Lessons Learned from the COVID-19 Pandemic
The COVID-19 pandemic has led to severe and widespread impacts to how outdoor recreation opportunities on public lands are managed. Outdoor recreation planners and managers can benefit from a better understanding of the magnitude and scope of these impacts and case studies of successes and challenges faced during quarantine and reopening. This Research Focus Area brings together researchers and managers to discuss lessons learned over the course of the virus’ spread across the West.
Integrating Culture and Place into Land Management and Outdoor Recreation Experiences
Place connections and biocultural heritage are integral components of people’s relationships to public lands. Public lands management would benefit from incorporating people’s connections to places into planning; this ranges from encouraging co-management with Tribes and local communities to increased promotion and representation of heritage sites, traditional activities, stewardship efforts, and other enduring cultural connections. This Research Focus Area addresses ways researchers and managers can better understand landscapes as they are seen by communities that have connected with these lands for generations, and those that continue to forge new connections.
Understanding Tourism Economies and Systems for Public Lands Planning
Public land management influences the volume, characteristics, and interests of visitors, yet is often not coordinated with broader tourism systems. Public lands management would benefit from considering the economic and social impacts of outdoor recreation at community, regional, and national levels. This includes understanding and considering social, ecological, and economic impacts of agency policies and actions regarding public lands visitation. Outdoor recreation planners and managers would benefit from recognizing the role of public lands for tourists’ and residents’ experiences, coordinating planning and decision-making with community and regional partners, and considering sustainable development goals in decision making.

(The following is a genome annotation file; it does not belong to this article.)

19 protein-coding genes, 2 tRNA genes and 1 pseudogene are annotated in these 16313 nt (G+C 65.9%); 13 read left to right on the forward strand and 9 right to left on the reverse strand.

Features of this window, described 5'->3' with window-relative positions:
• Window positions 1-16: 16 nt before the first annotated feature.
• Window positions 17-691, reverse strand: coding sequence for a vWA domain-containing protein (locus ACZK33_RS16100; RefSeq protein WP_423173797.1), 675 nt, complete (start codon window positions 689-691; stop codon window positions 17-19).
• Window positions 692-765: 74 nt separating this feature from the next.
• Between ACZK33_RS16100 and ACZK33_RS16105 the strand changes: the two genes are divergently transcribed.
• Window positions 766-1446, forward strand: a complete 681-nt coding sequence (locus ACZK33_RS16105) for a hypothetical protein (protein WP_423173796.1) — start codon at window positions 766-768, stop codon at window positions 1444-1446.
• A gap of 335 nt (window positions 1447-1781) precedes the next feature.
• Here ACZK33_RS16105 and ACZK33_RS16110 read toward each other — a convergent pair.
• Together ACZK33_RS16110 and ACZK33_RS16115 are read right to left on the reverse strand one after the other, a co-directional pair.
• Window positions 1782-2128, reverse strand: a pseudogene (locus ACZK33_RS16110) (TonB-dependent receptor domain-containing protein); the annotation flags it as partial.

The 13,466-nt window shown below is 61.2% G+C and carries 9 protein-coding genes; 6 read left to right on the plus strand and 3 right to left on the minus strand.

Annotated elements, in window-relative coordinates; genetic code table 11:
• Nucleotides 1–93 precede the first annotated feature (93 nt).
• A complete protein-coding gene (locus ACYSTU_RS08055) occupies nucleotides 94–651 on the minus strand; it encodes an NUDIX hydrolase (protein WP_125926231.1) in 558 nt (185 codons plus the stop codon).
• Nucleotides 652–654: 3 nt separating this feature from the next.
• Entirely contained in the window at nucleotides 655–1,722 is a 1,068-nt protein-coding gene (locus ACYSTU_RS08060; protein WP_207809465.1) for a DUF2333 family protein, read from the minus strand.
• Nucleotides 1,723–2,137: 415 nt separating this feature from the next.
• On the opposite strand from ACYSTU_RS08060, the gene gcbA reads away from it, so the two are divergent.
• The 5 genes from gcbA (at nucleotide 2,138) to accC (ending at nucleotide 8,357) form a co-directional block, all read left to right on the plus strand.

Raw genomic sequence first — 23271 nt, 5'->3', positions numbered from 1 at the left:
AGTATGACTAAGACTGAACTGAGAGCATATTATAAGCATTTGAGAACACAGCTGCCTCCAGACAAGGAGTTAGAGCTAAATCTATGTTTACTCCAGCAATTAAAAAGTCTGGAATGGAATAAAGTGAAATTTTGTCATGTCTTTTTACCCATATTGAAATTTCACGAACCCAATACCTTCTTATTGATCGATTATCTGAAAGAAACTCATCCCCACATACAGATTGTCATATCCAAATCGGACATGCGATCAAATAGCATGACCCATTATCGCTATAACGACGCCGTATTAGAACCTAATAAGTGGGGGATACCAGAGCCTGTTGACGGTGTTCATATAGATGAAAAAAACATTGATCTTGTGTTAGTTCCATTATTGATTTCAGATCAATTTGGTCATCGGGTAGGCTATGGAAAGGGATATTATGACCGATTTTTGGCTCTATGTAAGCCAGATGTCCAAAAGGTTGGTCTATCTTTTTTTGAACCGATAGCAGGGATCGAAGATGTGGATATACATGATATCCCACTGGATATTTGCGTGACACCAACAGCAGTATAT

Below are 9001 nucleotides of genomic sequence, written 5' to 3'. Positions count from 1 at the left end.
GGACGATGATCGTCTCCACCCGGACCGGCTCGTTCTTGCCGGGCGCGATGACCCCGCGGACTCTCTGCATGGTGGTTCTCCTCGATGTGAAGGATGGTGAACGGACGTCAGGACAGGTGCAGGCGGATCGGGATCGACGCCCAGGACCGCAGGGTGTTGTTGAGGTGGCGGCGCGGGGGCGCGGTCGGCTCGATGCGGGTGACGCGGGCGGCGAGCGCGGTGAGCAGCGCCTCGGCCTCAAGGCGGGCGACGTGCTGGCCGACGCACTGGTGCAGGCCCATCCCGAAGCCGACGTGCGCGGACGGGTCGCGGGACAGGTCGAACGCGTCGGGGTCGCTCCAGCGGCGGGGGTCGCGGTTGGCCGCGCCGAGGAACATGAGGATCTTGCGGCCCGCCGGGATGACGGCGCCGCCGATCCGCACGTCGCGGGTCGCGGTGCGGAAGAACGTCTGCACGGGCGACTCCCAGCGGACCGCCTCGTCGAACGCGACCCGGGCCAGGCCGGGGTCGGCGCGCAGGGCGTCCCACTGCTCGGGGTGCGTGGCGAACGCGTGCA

Fostering connections among people, nature, and public lands
Institutional, cultural, economic, geographic, and physical barriers may prevent or limit people from connecting to natural environments. New approaches are needed to expand opportunities for human interactions with natural and cultural heritage and to equitably share ecosystem benefits with people of all backgrounds. This Research Focus Area aims to deepen our understanding of changing demographics, cultural and generational differences, different abilities, and diverse benefits of nature and outdoor recreation. This understanding will contribute towards tangible and proactive approaches that encourage all people to connect to outdoor places.